The bottom line is that someone is already paying a licence fee for playing music to the employees and customers of Kwik-Fit (or the Newsagents): the radio station. Since Kwik-fit and the newsagent are not, as it were, redistributing (i.e. broadcasting the performance explicitly for commercial gain), they do not have to pay another licence.
     
  10. tacticus

    tacticus New Member

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    /me attempts to import uk law
    It's much more sensible than the laws around here
     
  11. Nexxo

    Nexxo Queue Jumper

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    Actually, the above is UK and US law. I suspect that Australian law is pretty much the same.
     
  12. tacticus

    tacticus New Member

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    If it is i have seen quite a few lawyers get it wrong because places commonly receive legal advice not to play the radio over phones or in stores without a license

    ARIA even has their own shakedowns, they cruise around every 6 or so months and hit all the stores that are not displaying the we license aria music sticker and then send out a whole collection of registered letters to anyone who is playing music or radio in the store even places playing CC or public domain music
     
  13. Ramble

    Ramble Ginger Nut

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    What the hell is a home-style radio?
     
  14. yodasarmpit

    yodasarmpit No longer the other Brett.

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    I wonder how this would effect where I work, we have a number of large screen TV's in our offices, often tuned into digital radio stations for the benefit of the office staff.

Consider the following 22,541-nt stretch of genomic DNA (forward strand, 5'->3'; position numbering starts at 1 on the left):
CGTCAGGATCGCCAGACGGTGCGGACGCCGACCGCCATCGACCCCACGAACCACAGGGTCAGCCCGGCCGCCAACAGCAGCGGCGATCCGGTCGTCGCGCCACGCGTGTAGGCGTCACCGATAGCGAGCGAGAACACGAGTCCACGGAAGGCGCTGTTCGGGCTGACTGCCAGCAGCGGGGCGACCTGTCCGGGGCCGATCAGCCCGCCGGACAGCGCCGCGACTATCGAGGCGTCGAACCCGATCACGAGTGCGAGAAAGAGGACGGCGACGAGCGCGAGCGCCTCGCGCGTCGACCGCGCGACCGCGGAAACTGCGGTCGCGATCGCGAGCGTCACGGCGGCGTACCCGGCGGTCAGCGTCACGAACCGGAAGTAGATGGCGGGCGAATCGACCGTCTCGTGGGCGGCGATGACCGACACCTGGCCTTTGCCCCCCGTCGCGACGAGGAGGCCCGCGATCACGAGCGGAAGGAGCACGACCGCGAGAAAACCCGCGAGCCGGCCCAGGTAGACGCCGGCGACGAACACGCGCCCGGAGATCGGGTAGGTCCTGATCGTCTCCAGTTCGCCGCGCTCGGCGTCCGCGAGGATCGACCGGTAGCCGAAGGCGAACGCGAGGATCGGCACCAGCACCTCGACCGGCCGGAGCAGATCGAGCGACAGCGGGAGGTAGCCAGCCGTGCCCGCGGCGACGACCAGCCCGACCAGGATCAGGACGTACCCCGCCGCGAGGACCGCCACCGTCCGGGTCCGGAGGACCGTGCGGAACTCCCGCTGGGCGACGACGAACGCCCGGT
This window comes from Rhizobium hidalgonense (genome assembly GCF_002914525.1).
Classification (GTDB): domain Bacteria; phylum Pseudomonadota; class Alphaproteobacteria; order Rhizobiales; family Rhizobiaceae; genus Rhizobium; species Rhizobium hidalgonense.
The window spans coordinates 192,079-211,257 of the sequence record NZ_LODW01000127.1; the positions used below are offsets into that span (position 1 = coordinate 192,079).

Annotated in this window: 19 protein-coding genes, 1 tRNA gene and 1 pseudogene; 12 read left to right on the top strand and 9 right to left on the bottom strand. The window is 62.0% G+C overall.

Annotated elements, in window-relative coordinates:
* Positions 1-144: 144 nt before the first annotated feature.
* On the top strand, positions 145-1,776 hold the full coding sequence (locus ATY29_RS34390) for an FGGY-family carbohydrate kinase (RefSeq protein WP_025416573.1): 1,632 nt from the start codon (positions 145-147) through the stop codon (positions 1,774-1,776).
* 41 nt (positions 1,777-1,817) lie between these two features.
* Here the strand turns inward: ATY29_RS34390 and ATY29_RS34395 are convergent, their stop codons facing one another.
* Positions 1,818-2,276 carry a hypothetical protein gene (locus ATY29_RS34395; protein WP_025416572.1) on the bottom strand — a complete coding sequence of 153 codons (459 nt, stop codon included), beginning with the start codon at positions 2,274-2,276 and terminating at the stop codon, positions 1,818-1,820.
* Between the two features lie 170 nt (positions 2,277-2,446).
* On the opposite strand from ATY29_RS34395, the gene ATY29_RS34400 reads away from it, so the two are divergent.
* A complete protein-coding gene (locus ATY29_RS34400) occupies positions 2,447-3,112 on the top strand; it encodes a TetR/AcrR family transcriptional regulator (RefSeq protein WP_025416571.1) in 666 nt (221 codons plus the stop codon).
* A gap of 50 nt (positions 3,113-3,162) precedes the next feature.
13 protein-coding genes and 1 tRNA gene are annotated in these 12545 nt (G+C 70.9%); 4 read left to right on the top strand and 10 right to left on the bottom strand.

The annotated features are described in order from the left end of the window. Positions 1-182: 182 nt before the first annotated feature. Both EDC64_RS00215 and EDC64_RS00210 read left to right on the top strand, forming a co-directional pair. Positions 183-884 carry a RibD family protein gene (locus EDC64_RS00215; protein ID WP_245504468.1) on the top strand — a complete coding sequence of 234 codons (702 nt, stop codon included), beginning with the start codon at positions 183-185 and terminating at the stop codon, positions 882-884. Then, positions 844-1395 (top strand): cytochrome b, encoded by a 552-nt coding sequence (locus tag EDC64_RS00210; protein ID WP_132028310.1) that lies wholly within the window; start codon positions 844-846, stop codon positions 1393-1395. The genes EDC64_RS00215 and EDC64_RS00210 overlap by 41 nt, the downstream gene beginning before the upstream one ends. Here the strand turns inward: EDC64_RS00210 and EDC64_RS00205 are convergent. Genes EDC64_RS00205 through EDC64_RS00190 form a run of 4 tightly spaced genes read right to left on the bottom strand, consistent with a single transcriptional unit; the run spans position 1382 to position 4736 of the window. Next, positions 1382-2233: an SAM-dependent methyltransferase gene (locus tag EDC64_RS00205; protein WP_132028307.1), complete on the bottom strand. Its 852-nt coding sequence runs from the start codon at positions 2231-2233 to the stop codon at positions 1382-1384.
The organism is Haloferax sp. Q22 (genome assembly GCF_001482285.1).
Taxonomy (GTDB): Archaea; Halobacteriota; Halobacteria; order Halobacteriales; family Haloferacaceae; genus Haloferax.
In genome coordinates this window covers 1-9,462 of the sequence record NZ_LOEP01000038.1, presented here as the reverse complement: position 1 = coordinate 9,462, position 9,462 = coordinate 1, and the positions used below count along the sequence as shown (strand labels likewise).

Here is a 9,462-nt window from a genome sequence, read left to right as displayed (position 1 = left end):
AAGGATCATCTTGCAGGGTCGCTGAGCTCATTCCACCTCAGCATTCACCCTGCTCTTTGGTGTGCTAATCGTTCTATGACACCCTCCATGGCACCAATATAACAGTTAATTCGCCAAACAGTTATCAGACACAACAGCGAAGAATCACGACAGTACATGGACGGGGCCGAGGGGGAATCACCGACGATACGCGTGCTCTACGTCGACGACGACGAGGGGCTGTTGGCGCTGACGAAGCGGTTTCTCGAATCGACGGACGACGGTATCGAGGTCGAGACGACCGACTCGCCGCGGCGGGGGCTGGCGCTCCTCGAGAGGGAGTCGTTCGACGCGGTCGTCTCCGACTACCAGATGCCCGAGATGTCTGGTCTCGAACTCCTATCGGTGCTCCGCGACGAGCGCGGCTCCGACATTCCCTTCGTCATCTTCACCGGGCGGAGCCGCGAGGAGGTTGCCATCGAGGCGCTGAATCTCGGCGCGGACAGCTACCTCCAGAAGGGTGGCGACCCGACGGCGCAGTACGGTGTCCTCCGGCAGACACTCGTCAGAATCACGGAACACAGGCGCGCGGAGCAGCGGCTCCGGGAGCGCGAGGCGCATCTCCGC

The irony being, I work for BSkyB, I would love to see James Murdoch's face if they went after the actual broadcaster.
     
    Last edited: 5 Oct 2007
  15. cpemma

    cpemma Ecky thump

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    Erm...linky? My hairdresser was moaning about having to pay to have the portable radio playing in the salon.
    For radio, it's £63.37/annum (covers up to 30 seats) in her case. For QFit it's more complicated and there's a minimum sum;
     
  16. DougEdey

    DougEdey I pwn all your storage

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    What happens if I play my music and someone walking past hears it? Will I be fined?

    A bit drastic I know, but that's the way I see it happening
     
  17. E.E.L. Ambiense

    E.E.L. Ambiense Acrylic Heretic

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    A scratch-built one? :confused: lol
     
  18. specofdust

    specofdust Banned

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    Just one more reason the entire copyright/record industry setup needs to be utterly destroyed, and rebuilt from the ground up.
     
  19. DarkLord7854

    DarkLord7854 New Member

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    Coulda sworn radio was free.. darn :p
     
  20. cpemma

    cpemma Ecky thump

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    The situation with Kwik-Fit is complicated by the fact that
    The PRS have obviously gone after Kwik-Fit to bring a test case and establish that "home-style" equipment rather than a commercial piped-music system makes no difference in law, and if your staff ignore your rules, you're still responsible for their actions.